NO HOPE FOR OLD ROPE?
Is there a good way to renew three-strand nylon docklines that have become
stiff and hard? It’s almost too stiff to tie off on a cleat. Mike Robinson
TOM NEALE: Some folks recommend soaking nylon docklines in fabric softener and various other products. Some just recommend soaking it in warm water with laundry soap or
dish detergent. I don’t recommend this because of the issue of weakening the lines. Nylon
isn’t forever, and when it gets stiff like you describe, it’s probably time to replace it. Sun
exposure over the years can cause aging. Replacing it can be expensive, but not as expensive
as repairing the damage to your boat if a line breaks or chafes through. I use higher-quality
line, which pays off in the long run. Braided lines are easier to handle and don’t get stiff as
quickly as stranded nylon, but they’re more expensive, and you do have to be even more
careful with abrasion.
TIME TO WAKE UP
I’m considering buying a boat that hasn’t been used since the 2006 season. The engine has
less than 30 hours and was winterized by the marina at the end of that season. What should
be done to this motor prior to and after a sea trial? Joseph Barbaro,
East Rockaway, NY
JOHN ADEY: The fuel in the boat’s tank should be considered suspect. The engine
should be operated from a portable 6-gallon tank for this sea trial. I would also check the
lower-unit oil to make sure it’s up to the proper level and looks clean (e.g., not milky white
or burnt smelling). Assuming this is a two-stroke, I’d inspect the oil for contamination (water)
and consistency (like oil or syrup?). If either of these cases exists, properly dispose of the oil,
and clean/refill the reservoir.
If you decide to purchase the boat, invest in a fuel-tank pumpout. Take this into account
when looking at a purchase price. My immediate maintenance list would include a
lower-unit oil change, water-pump impeller
change, a new battery, and any and all fuel
filters – both boat side and engine. If you’re
buying the boat with a trailer, have the bearings repacked, and take a good hard look at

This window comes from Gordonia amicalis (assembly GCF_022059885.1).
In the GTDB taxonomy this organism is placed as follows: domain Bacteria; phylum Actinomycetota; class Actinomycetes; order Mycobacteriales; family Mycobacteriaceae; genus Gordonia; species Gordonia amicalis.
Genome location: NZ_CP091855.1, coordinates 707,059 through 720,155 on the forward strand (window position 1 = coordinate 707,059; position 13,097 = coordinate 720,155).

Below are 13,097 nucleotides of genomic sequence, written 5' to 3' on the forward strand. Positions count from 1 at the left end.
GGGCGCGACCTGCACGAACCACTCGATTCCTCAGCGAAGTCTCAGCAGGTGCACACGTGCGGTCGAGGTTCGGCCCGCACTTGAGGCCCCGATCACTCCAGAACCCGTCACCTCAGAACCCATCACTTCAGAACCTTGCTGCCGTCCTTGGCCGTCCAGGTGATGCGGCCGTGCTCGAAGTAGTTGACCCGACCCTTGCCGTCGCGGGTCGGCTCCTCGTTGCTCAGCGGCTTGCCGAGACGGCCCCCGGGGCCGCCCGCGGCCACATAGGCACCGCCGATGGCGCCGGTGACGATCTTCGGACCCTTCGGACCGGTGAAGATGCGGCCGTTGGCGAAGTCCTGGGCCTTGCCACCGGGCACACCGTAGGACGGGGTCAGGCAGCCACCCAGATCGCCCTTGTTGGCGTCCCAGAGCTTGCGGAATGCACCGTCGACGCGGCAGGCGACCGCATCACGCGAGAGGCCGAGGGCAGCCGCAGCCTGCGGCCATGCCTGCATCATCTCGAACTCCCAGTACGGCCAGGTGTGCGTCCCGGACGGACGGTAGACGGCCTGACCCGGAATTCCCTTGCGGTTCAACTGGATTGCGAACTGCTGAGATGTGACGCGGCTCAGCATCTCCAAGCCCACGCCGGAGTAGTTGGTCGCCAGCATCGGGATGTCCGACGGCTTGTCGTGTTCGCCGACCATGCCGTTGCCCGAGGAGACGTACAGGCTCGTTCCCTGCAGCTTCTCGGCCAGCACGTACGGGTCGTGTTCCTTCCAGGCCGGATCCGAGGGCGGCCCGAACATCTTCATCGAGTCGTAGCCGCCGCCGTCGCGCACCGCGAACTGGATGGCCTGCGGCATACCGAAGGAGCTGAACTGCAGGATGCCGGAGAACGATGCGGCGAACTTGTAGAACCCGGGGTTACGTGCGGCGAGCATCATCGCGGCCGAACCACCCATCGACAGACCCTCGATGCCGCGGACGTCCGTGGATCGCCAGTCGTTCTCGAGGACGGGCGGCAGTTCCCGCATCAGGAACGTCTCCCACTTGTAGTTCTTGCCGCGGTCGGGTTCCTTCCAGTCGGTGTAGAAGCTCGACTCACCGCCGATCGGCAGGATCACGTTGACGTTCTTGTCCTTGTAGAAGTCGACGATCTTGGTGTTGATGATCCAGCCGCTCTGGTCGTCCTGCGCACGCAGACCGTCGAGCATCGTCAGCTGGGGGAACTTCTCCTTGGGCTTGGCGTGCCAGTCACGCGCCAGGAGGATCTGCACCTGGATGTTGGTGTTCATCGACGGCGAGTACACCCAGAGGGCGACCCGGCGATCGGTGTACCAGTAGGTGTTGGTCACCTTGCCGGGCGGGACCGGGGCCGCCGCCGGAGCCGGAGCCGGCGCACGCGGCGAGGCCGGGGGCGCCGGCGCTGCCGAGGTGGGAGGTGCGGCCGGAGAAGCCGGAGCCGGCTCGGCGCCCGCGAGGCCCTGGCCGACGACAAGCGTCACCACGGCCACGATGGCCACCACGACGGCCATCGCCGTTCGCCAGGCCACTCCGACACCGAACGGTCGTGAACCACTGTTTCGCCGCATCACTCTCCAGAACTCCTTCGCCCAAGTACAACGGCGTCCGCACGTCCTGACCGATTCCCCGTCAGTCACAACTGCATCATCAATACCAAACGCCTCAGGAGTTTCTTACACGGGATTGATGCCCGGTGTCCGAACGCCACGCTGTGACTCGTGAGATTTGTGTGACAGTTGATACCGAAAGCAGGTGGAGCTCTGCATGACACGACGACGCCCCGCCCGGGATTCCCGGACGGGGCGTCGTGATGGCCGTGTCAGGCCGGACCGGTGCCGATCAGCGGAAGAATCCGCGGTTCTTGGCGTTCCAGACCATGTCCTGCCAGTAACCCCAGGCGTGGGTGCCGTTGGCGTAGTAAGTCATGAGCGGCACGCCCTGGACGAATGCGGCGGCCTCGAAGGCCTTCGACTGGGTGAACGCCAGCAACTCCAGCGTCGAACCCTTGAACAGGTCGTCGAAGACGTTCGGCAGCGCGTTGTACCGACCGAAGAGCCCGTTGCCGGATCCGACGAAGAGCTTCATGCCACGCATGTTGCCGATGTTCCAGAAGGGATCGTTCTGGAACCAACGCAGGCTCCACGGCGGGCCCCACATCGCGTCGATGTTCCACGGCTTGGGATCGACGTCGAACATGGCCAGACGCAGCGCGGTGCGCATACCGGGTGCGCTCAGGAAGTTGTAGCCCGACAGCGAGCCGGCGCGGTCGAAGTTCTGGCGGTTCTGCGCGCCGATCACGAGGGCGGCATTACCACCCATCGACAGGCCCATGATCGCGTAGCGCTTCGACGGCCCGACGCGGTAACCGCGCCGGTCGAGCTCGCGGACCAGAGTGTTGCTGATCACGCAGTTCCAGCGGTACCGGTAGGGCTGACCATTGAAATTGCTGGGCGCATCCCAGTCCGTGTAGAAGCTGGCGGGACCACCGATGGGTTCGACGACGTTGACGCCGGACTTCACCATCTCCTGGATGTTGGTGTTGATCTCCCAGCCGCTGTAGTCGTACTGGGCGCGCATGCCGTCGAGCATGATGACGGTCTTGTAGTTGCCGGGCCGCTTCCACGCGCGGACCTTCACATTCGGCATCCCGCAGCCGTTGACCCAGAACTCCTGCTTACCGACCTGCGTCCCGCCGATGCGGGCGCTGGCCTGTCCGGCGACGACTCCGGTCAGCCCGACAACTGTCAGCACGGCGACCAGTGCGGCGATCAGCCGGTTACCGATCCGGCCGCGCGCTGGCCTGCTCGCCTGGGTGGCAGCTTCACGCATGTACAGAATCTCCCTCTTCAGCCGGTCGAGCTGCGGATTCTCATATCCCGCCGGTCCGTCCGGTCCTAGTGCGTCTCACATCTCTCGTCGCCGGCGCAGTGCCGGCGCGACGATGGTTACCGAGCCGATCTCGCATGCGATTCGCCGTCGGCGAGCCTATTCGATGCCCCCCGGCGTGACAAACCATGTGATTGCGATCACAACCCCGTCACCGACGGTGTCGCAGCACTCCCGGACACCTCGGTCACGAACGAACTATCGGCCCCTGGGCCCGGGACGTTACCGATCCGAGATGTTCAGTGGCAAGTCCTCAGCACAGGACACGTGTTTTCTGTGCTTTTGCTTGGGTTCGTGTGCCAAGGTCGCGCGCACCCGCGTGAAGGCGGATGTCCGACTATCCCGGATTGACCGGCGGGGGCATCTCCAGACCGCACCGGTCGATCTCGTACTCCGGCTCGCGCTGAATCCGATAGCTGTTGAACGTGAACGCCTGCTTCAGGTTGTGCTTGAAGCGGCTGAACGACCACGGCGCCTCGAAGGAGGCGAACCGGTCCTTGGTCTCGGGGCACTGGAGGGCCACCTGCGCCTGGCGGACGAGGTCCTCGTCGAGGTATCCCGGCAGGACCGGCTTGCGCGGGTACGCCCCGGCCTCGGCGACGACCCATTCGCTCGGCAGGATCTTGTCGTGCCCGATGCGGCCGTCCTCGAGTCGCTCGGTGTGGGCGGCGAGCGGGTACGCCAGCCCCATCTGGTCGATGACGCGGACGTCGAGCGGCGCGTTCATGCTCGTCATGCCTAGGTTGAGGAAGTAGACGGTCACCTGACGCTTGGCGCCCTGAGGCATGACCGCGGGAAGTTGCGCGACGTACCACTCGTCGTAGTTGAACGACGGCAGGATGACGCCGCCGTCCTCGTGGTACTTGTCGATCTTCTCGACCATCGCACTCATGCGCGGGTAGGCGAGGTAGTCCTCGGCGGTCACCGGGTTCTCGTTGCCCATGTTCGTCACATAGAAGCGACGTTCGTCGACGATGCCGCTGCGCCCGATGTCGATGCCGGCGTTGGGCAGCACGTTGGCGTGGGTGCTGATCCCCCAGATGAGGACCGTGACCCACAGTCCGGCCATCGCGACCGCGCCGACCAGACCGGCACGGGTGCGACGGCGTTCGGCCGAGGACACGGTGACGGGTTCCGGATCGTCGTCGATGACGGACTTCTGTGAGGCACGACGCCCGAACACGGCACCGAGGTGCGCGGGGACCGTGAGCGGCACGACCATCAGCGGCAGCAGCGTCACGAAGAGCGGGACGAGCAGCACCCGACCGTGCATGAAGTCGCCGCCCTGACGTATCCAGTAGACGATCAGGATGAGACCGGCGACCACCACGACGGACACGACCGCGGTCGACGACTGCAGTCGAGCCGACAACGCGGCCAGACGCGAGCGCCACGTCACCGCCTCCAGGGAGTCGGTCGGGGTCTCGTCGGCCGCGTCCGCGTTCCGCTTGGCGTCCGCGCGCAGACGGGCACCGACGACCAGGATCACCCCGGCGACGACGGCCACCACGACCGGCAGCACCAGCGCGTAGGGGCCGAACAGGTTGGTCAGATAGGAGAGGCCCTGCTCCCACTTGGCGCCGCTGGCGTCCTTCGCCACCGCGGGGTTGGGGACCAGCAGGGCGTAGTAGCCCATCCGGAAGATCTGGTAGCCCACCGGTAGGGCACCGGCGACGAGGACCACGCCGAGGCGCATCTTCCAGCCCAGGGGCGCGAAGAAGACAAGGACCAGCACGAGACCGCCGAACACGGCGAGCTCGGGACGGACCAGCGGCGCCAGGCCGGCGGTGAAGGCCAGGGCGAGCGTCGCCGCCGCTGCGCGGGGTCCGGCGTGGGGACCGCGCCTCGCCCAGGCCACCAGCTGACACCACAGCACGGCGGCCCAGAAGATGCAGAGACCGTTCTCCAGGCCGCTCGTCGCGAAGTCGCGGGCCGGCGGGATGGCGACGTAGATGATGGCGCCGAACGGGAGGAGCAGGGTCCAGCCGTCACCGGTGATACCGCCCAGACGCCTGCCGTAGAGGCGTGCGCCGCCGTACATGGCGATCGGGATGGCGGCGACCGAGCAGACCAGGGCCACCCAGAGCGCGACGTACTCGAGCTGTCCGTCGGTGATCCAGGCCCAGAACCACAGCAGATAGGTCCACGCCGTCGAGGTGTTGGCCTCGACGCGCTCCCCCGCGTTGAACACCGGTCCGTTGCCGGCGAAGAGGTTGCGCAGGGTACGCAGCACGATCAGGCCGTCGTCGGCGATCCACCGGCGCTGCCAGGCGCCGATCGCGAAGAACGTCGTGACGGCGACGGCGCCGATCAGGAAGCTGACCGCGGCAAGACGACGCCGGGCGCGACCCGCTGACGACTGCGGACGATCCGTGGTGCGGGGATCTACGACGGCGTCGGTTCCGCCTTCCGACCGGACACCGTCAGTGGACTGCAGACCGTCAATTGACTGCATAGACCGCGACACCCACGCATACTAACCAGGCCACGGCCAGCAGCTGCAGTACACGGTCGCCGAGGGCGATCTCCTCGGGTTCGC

the tires for signs of dry rot.
I was about to put a Lithium-ion (Li-ion) battery in my microskiff, but the shop working
on the boat declined to install it because of
the fire issue. They said that this past summer they were going to install Li-ion batteries
in a customer’s boat and the battery spontaneously burst into flames. Has there been
any follow-up from the industry regarding
these issues? Eric Wiltz
BETH LEONARD: Li-ion batteries are an
attractive technology that offers much greater
energy storage capacity at a fraction of the
weight of lead-acid batteries. Unfortunately,
some of the Li-ion chemistries are also prone
to “thermal runaway.” Once a Li-ion cell gets
overcharged, it gets hot, and
the temperature can continue to rise even when
the cell is taken off charge.
Depending on the battery
chemistry, the cell may get
hot enough to spontaneously catch fire or to overheat
neighboring cells. To keep
their concentrated power in
check, Li-ion batteries rely
on a sophisticated management system that provides
over-voltage and short-circuit protection for each cell
in the battery. These battery-management
systems are vulnerable to failure in the event
of a lightning strike or power surge, so even
they are not yet foolproof.
There have been a number of high-profile fires associated with this technology.
PRACTICAL BOATER | ASK THE EXPERTS
For more information on lithium-ion
batteries, see this article online at
www.BoatUS.com/Magazine I L L U
are not a reliable proxy for
of an engine.
Have a mechanic inspect